Afrimat buys Lafarge SA for R1bn

Afrimat chief financial officer Pieter de Wit said they had been in talks with LSA for some time before agreeing on the price. Photo: Supplied

Afrimat chief financial officer Pieter de Wit said they had been in talks with LSA for some time before agreeing on the price. Photo: Supplied

Published Jun 21, 2023


Afrimat’s share price leapt 12% yesterday after it announced the acquisition of 100% of leading building materials group Lafarge South Africa (LSA) for just more than R1 billion.

The mid-tier mining group’s share price was up 10.16% at R59.76 late yesterday morning, just 2% shy of the 52-week high of R61.01.

Afrimat chief financial officer Pieter de Wit said they had been in talks with LSA for some time before agreeing on the price, and LSA’s parent Holcim Group’s exit from the local market was in line with its exit from all other Asian and African markets, so that Holcim could focus on European and US markets.

An Afrimat quarrying facility just outside Worcester in the Western Cape

De Wit said in a telephone interview that this was Afrimat’s biggest transaction and time would be needed to integrate LSA’s cement, aggregates, quarries and fly-ash operations into the group. The Lafarge brand name would also disappear.

He said LSA holds about the second-biggest market share in the aggregates business after Afrimat, while LSA’s two fly-ash operations had previously given it a uniquely competitive edge in the local market.

LSA had made a modest R38 million profit in its 2022 financial year, well down from R311m in 2021, but De Wit said they had already identified a range of synergies to turn the business around, and LSA had already undertaken a number of initiatives, which were not yet in the financial figures.

Smalltalkdaily Research analyst Anthony Clark said this “is a sweet deal” for Afrimat because LSA was reasonably well managed, but had been ignored by its overseas parent.

“Afrimat gains leading national market share once Lafarge aggregates is combined with its own business, giving cost efficiencies and some strategic new minerals needed in the cement blending market. This deal is about aggregates and extenders and not about cement,” said Clark.

Extenders are the product blenders use to produce cheaper cement. Fly-ash is an extender.

Mergence Investment Management portfolio manager Izak van Niekerk said: “It looks like a very good and hence low-risk price they are paying.”

He believes Afrimat will turn the LSA business around as it had done with many other acquisitions it had made in the past.

“It looks like they are paying about R800m for assets with a heavily written down book value of about R2.3bn … they commented that the replacement value of the assets is significantly higher than this,” said Van Niekerk.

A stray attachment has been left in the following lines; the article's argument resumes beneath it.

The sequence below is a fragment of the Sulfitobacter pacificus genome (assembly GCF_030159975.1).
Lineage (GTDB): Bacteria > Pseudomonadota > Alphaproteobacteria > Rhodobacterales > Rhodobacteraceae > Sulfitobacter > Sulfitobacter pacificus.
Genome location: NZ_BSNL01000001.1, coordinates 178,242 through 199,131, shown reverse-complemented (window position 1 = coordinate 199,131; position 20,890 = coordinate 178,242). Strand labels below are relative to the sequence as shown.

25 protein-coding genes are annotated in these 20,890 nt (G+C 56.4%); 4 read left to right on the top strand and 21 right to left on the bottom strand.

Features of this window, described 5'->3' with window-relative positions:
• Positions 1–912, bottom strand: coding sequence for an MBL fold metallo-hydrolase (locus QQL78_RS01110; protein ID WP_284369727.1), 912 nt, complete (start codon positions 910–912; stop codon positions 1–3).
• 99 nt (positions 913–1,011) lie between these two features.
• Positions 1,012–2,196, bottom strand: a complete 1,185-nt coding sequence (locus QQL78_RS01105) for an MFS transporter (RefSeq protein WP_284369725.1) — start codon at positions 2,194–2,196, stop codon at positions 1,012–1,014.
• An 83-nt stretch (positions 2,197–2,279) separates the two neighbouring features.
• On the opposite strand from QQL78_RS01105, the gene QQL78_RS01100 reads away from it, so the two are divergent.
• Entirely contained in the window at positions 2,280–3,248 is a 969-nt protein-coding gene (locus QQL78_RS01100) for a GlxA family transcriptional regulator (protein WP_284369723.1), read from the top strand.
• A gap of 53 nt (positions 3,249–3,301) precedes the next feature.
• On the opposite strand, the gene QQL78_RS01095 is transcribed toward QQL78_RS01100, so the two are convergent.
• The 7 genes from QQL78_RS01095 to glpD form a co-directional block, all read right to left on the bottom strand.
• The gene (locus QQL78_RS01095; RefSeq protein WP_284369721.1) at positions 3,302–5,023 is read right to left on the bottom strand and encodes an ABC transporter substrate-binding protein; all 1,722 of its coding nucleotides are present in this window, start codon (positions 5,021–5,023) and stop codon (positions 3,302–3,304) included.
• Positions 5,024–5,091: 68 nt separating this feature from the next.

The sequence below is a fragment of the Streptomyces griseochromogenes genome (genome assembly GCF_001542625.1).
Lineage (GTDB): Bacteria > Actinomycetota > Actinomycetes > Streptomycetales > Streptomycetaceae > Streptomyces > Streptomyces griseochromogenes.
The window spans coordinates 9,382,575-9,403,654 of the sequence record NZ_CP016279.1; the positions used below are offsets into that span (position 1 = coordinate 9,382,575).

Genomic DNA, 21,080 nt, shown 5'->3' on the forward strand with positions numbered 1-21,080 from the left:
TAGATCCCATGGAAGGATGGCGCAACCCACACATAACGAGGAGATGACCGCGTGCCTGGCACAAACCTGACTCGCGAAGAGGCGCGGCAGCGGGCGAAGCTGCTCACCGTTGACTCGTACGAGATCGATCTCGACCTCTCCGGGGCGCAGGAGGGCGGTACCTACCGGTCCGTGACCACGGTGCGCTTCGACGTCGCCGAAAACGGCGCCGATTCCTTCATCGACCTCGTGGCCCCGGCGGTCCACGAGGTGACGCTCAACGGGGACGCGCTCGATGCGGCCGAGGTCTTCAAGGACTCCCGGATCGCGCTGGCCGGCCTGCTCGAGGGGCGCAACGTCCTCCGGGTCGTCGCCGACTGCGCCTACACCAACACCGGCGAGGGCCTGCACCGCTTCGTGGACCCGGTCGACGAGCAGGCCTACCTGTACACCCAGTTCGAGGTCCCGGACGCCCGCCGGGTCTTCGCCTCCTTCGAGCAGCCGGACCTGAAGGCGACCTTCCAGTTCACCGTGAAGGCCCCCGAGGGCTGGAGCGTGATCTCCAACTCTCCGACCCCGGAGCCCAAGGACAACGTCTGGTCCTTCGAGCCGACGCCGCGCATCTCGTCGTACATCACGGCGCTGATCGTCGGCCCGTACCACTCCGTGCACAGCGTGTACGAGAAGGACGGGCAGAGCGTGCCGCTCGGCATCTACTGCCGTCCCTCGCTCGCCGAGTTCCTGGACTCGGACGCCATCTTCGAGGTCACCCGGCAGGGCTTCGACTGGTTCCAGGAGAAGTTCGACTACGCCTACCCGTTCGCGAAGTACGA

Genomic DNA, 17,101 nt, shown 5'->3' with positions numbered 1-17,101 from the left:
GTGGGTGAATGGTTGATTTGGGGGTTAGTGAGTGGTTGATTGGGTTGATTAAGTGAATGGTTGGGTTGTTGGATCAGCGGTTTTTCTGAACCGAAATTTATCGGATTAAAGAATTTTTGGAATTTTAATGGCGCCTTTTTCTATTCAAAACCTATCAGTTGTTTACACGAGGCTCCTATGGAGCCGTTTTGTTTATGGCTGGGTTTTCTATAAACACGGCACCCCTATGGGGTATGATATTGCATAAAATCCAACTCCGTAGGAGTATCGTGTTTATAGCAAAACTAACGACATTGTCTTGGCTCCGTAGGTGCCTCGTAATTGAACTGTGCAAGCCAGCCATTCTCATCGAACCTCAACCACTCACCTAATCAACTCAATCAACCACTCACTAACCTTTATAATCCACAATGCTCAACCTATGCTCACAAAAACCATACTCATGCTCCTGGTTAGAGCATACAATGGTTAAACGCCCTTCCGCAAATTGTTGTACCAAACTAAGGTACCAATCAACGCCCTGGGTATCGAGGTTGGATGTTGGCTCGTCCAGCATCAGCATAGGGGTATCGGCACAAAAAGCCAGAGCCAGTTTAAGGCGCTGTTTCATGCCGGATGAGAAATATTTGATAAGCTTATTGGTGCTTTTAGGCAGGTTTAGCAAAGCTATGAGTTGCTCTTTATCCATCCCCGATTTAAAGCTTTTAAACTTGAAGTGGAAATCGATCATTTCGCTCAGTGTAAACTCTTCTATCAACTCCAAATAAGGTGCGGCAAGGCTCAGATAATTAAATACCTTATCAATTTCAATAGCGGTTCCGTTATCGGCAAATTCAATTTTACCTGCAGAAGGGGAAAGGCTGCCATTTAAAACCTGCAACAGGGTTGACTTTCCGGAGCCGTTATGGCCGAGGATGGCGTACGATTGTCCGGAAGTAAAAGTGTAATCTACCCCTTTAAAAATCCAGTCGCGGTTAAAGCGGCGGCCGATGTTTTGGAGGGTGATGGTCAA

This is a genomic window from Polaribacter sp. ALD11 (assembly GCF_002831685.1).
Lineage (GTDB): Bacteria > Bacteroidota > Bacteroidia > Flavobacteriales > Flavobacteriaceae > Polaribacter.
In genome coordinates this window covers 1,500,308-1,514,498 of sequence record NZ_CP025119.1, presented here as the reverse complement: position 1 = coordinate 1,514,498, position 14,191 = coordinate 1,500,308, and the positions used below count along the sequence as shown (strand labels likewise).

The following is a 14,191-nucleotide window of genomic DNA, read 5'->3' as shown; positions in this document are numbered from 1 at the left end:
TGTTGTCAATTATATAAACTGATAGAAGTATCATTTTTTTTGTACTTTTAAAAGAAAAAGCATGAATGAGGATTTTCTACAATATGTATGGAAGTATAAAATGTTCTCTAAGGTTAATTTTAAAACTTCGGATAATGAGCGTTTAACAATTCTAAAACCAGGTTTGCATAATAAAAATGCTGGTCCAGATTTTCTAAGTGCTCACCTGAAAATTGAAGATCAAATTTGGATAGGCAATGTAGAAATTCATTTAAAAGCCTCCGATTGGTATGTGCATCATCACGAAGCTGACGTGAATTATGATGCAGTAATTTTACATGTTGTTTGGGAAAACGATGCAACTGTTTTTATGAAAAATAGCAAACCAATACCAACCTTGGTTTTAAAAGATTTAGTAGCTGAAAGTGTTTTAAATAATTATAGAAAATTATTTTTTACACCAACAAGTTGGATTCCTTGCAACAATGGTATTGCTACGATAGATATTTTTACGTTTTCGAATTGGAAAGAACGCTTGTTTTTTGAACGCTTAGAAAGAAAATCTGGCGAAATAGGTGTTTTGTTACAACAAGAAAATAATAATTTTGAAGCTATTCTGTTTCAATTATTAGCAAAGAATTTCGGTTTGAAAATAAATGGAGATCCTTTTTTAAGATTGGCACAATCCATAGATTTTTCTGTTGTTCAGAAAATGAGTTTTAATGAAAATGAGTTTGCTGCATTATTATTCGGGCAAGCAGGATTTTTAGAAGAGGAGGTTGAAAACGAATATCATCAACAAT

“The key will be their operational execution. If they can return the business to similar Ebidta (earnings before interest, taxes, depreciation and amortization) generated in 2021, then the purchase price can be paid back in less than three years on operational cash flow.”

Afrimat, which mines bulk commodities, industrial minerals and construction materials, entered into a share purchase agreement with Holcim subsidiary Caricement, in terms of which the company will acquire 100% of LSA and its subsidiaries, a statement from Afrimat said yesterday.

Afrimat’s construction materials division and its subsidiaries supply a wide variety of aggregates and concrete-based products to the market.

A key focus at Afrimat are operational efficiency initiatives, which are aimed at expanding volumes, reducing costs and developing the required skill levels across all staffing categories.

“Consequently, the acquisition is in line with Afrimat’s strategy to expand the current national footprint and products and to drive efficiencies within the construction materials segment,” the group said in a statement.

The purchase price for the acquisition was $6 million (R108.8m). In addition, Afrimat agreed to repay loan amounts owing by LSA to its parent, equating to R900m. Afrimat would pay the seller R500m in cash on the closing date of the deal, leaving an outstanding R400m, which would be paid to the seller within 12 months of the closing date of the transaction.

The deal is subject to Competition Commission and other government department approvals.

For the year to December 31, 2022, LSA’s net asset value was R1.4bn, compared to R2.3bn a year before.

In the year to February 28, Afrimat reported a 4.9% increase in revenue to R4.9bn, while operating profit fell 13.3% to R1bn. Headline earnings a share declined 15.7% to 457.6 cents. A final dividend of 110c per share was declared. The balance sheet, however, remained very strong at that stage with cash generated from operating activities of R1bn, as well as R680m from a successful equity raise.

CEO Andries van Heerden said at the time: “Diversification, increased volumes from the mines coming online and efficiency improvements remain the cornerstone of our strategy and are used to counter macroeconomic impacts beyond management’s control.”